Pull a biography from your shelf and flip to the back. In almost every case you'll find an index there, a listing of access points to the interior of the text. You can go back and find information about the subject's time at the university or something about his or her siblings. Pull some of other non-fiction book from your shelf. You'll find indexes in most of them too. Now try a novel, maybe a few, maybe all of them. Find any indexes? Probably not, maybe a small handful (I have less than a shelf full and I've specifically searched them out).
Convention tells us that novels don't have indexes; novels don't need indexes. What about in your reading group last week when you couldn't remember that great passage... it was while the protagonist was on vacation... but... where was that in the book? In the middle somewhere? Time to start paging through and skimming the text. Better hope it's not a 900 page William Gaddis novel.
Indexes in novels have their uses, but not many novels use them. A number of novels use indexes as a way to blur the fictionality of the novel. With an index the novel might appear less fictional (Virginia Woolf's novel Orlando, subtitled "A Biography," has an index). Others use indexes as parody (Lucy Ellmann's Sweet Desserts) or as embellishment on a theme (Mark Danielewski's House of Leaves' index mirrors the labyrinth at the center of the novel with its indexing of every occurrence (or so it seems) of even the most banal of words (a column of tiny references to "so"). JG Ballard even wrote a story that is all index to a novel that doesn't exist ("The Index"). The rarest of examples actually have useful indexes (Perec's Life: A User's Manual has more than one).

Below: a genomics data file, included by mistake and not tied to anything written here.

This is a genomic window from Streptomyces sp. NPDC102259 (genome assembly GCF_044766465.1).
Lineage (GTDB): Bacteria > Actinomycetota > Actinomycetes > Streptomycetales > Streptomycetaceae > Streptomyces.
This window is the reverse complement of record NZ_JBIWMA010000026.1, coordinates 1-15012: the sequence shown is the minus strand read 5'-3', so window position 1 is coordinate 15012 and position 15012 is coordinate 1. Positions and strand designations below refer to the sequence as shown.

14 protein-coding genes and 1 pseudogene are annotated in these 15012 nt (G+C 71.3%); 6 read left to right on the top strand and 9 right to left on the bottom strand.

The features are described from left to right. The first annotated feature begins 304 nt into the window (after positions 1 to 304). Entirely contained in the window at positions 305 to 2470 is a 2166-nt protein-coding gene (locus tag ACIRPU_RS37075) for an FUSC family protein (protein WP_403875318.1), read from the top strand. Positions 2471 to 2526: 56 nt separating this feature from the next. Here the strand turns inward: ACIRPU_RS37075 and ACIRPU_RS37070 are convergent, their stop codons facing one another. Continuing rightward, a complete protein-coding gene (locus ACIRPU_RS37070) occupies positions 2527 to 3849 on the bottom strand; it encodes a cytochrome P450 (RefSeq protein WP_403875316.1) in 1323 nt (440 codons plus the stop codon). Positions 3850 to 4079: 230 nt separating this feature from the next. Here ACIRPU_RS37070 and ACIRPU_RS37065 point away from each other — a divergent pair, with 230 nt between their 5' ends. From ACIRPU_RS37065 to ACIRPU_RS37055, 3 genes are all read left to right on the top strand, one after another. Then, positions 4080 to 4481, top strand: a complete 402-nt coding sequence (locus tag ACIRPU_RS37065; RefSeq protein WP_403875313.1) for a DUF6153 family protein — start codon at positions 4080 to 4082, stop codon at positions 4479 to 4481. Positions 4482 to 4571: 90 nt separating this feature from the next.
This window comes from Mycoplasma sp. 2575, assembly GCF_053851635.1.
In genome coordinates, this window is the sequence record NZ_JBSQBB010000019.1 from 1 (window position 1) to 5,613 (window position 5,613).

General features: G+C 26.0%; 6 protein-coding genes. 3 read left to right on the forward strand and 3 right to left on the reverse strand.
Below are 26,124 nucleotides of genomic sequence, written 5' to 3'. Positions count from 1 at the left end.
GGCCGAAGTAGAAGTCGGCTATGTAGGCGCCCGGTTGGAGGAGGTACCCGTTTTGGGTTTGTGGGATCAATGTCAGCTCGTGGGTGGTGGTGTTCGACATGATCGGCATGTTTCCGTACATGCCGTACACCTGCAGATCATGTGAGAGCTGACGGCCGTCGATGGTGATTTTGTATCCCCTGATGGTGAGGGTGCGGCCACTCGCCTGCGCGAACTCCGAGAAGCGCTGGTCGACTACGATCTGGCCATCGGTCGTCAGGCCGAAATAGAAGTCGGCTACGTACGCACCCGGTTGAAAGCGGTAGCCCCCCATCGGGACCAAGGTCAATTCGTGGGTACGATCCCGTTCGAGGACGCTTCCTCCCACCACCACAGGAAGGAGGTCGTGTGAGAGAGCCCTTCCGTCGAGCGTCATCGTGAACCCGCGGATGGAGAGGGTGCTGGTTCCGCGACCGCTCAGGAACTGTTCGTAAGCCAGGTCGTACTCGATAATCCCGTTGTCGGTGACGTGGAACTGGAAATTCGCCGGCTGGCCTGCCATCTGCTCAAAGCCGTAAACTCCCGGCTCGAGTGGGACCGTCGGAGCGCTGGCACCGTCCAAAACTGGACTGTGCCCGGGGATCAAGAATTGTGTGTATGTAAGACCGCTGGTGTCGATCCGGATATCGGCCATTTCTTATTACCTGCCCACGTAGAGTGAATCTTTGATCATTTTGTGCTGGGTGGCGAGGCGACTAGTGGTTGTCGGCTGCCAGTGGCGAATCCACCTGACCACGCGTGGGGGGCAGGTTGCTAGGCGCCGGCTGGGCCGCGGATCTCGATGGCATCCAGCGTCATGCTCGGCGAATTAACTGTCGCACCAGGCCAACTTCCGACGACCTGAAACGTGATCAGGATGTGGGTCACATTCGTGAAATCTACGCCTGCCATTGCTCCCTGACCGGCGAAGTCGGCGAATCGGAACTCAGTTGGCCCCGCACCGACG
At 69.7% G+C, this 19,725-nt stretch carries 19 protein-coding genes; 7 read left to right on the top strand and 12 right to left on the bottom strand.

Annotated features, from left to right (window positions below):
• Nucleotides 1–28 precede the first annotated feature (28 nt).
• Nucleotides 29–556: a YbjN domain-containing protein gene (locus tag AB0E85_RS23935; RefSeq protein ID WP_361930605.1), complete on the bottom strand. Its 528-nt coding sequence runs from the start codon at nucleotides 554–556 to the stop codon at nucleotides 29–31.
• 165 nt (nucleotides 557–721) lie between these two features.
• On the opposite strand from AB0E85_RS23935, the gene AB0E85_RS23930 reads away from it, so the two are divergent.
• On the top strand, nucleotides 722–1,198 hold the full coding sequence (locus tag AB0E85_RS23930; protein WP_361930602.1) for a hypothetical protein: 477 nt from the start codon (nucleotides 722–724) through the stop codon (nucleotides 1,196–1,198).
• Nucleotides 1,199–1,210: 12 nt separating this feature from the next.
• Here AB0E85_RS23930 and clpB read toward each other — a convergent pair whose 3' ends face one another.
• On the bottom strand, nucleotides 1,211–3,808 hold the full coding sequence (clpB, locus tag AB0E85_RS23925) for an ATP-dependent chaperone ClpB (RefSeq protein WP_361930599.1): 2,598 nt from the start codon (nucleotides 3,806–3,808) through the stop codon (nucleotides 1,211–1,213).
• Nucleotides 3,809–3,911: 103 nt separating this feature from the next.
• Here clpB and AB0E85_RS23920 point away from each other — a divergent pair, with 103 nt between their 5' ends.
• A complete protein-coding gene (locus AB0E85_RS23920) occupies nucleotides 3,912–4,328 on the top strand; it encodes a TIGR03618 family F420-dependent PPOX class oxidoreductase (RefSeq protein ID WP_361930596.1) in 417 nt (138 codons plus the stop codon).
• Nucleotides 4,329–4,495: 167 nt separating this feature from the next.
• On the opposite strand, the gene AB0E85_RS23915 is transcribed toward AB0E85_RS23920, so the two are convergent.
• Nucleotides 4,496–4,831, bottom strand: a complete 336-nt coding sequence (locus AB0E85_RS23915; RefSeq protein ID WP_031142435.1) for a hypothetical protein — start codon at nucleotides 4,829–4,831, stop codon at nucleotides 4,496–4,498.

But some novels use indexes not only as they are meant to be used (information access) but as clues and addenda to the work itself. Nabokov's Pale Fire is a classic example. Brian Boyd (in his Nabokov's Pale Fire) found numerous clues to the novel in the winding references of its index.
Anders Monson's Other Electricities has an index, and I believe it follows in the footsteps of Nabokov's. Not only does it provide paths back into the book, but it helps organize themes and it might provide information left unsaid in the book proper. Unless I missed something on my reading, the index tells us a little more about some of the stories in the book.
Matt has discussed reading the stories out of order; the index would provide an alternate method of reading the book in a non-linear way. What if we traced all the references to ice? or God? What if we just wanted to revisit a passage we really loved?